Beatifications and canonizations can be signs of the direction of the Church. On January 22, 2022, Jesuit Rutilio Grande, his two companions Nelson Rutilio Lemus and Manuel Solórzano, and Franciscan Cosme Spessotto were proclaimed blessed as martyrs in the Central American state of El Salvador. They embody the new ferment in the Latin American Church following the Second Vatican Council; they are symbols of a missionary and persecuted Church that has produced many martyrs for faith and justice.
At the Second Conference of Latin American Bishops in Medellín in 1968, the Council was creatively adapted to the context of Latin America. There, the bishops recognized that the most important sign of the times was the poverty of the subcontinent, a poverty that cried out to heaven. Inspired by the Gospel and by the theology then emerging, they took as the program for the Church the preferential option for the poor. Rutilio Grande placed this option at the center of his new concept of rural missionary ministry. We have spoken about him at length in our magazine, but on the occasion of his beatification it is good to recall some aspects of his significance.
Born in 1928 to a poor family in the small village of El Paisnal, El Salvador, Rutilio entered the Jesuits in 1945. He followed the usual philosophical and theological formation provided by the Society in Venezuela, Ecuador, Spain, France and Belgium. Until 1972 he was involved in the formation of priests in the national seminary in the capital, San Salvador, where he tried to introduce the spirit of the Second Vatican Council and the Medellín Bishops’ Conference. His biographer, Rodolfo Cardenal, writes that “Rutilio’s concern was to form priests to be at the service of the people.” In the fall of 1972, Rutilio chose to devote himself directly to parish work in the community of Aguilares, to which his home village belonged.
The vast majority of people there lived in the direst poverty. The land was in the hands of a few owners. It was clear to Rutilio that God was not indifferent to this situation. Often in his sermons he would say: “God is not lying in a hammock up there in heaven, but is in our midst. He cares whether the poor people down here are doing well or not.” Thus, together with a group of Jesuits and religious, he began to implement a pastoral strategy that would bring about the Church’s shift to the side of the poor, as had been decided at the Episcopal Conference of Medellín. Moreover, in 1973, along the same lines, the Society of Jesus had redefined its mission in today’s world to establish the inseparable relationship between the proclamation of the faith and the struggle for justice.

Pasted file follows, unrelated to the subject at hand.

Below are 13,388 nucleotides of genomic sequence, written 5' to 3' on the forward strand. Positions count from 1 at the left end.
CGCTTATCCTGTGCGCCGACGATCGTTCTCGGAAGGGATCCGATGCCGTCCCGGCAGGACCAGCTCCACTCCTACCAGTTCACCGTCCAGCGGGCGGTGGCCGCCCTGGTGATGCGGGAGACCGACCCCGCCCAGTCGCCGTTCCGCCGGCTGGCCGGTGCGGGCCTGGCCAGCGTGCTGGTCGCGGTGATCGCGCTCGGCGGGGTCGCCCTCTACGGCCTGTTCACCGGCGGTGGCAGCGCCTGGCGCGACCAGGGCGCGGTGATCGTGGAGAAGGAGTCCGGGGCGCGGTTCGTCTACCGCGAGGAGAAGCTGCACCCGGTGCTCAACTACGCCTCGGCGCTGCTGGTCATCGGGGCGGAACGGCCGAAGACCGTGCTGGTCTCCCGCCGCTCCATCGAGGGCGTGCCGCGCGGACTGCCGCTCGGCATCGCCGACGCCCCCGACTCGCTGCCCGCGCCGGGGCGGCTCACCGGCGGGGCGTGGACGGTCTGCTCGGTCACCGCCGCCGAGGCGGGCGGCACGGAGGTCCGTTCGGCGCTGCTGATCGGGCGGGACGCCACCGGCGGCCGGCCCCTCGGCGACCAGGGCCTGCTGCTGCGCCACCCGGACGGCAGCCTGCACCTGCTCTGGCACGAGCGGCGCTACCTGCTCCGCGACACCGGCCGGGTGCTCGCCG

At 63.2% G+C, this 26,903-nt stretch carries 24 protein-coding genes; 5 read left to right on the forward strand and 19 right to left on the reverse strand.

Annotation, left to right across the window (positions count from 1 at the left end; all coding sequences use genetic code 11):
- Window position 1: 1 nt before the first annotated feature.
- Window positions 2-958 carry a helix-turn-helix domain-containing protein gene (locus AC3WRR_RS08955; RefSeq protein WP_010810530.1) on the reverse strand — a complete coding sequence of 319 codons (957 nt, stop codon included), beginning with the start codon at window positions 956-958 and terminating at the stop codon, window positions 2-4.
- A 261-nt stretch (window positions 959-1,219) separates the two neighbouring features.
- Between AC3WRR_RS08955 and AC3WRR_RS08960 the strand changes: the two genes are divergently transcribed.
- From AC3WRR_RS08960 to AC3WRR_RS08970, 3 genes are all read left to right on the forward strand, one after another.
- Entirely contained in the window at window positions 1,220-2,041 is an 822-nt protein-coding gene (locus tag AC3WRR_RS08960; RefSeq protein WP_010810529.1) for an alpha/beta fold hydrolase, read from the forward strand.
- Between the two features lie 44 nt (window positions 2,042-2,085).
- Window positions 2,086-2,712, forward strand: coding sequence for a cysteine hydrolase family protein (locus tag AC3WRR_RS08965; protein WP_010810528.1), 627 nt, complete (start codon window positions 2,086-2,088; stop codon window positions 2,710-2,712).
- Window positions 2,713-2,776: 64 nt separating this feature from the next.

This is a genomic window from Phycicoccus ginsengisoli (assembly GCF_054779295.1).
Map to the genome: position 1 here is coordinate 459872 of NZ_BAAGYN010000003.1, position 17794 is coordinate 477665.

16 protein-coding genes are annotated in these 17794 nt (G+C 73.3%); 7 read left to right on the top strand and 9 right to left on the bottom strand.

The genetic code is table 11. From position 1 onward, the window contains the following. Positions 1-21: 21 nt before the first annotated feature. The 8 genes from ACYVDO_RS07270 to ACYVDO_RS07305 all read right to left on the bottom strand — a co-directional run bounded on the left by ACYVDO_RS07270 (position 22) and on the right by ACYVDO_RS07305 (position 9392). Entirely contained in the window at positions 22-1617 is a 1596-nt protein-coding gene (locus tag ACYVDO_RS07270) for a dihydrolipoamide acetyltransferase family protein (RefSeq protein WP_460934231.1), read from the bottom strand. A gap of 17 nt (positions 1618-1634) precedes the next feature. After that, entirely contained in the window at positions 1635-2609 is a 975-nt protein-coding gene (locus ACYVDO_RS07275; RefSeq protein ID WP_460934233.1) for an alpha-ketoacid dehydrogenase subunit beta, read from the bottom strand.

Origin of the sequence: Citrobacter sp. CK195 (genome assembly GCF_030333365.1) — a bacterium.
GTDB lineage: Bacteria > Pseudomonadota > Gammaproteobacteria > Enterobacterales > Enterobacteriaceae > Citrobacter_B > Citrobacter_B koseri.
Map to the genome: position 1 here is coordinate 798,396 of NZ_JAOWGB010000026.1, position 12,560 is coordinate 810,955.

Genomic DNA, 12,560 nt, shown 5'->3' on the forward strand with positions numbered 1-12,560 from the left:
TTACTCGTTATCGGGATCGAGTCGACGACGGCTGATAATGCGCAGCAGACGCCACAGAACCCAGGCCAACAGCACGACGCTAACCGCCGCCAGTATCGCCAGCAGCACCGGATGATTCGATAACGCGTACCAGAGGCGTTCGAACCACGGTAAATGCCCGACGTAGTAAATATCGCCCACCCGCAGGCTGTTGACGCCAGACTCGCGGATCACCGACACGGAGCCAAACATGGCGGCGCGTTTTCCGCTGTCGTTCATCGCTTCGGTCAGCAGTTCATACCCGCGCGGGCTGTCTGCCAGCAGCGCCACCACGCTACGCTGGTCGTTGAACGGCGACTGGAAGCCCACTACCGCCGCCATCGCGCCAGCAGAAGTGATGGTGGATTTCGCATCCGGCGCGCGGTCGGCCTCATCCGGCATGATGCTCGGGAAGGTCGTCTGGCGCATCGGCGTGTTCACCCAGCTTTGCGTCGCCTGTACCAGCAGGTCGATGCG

In his pastoral approach, Rutilio started from popular piety. This corresponded to the “theology of the people” developed in Argentina by Lucio Gera, who was also a strong influence on Pope Francis. Rutilio knew well that popular piety also needed to be freed from magical elements and to be shaped by the gospel. At the same time, by relaunching the Feast of Corn, he recognized the value of ancestral indigenous traditions in the spirit of inculturation of the Christian faith.
An essential part of his pastoral vision was the active participation of the faithful. The secret and seed of the new path was found in communities reading the Bible together. The aim was to connect the word of God with people’s lives. To this end, the groups followed the methodology of the three stages – see, judge, act – which came from the Christian Worker Youth movement. With his pastoral team of men and women, Rutilio created the Delegados de la palabra, the ambassadors of the Word, who set out to start new groups. Aguilares outlined the task. When by this method the peasants of El Salvador judged their own vital situation in the light of the Word of God, they reached true enlightenment. In this way they discovered that poverty and oppression were themes that recurred throughout the Bible. Thus, through the prophets and Jesus, God took the side of the victims.
Along this path, they developed faith-inspired social and political action. Grande encouraged the peasants to organize themselves into unions and to claim their right to a decent life and a fair wage. Other priests also followed his example. Because of this the landowners saw their interests threatened. The persecution of the Church in El Salvador began. Above all, foreign priests and Jesuits were accused of sowing disorder and spreading communism. At the beginning of 1977 the first priests were tortured and expelled, among them the Colombian Mario Bernal, parish priest of Apopa, near Aguilares.
On February 13, a protest demonstration against Bernal’s expulsion took place in Apopa, attended by over 6,000 people. At the concluding Mass, Grande delivered a fiery homily; he boldly stated: “It is dangerous for us to be Christians! It is really dangerous to be Catholic! It’s basically illegal to be a Christian, in our country!” He cited statistics about injustice and poverty in El Salvador. He continued, “We cover all this with false hypocrisy and lavish works. Woe to the hypocrites, who call themselves Catholics without believing, while they are full of unclean wickedness! They are Cains and they crucify the Lord, who is called Manuel, Luis, Chavela, the Lord who bears the name of the simple worker of the fields!”
The homily culminated in the image of Jesus’ return to El Salvador: “I am very much afraid, my dear brothers and friends, that very soon the Bible and the Gospel will not be able to enter our borders; only the covers will get there, because all their pages are subversive, subversive against sin, of course… I am very afraid, brothers and sisters. if Jesus of Nazareth came back and, as at that time, went down from Galilee to Judea, that is, from Chalatenango to San Salvador, I dare say that with his preaching and his works he would not reach as far as Apopa. I believe that he would be stopped at Guazapa. There he would be arrested and thrown in jail. They would bring him before some Supreme Court, accusing him of breaking the Constitution, of being a subversive. The Son of Man, the prototype of man, would be accused of being a revolutionary, a Jewish foreigner, a plotter with strange foreign ideas against democracy, that is, against the minority, ideas contrary to God, because they are those of the tribe of Cain. No doubt, my brothers, they would crucify him again.”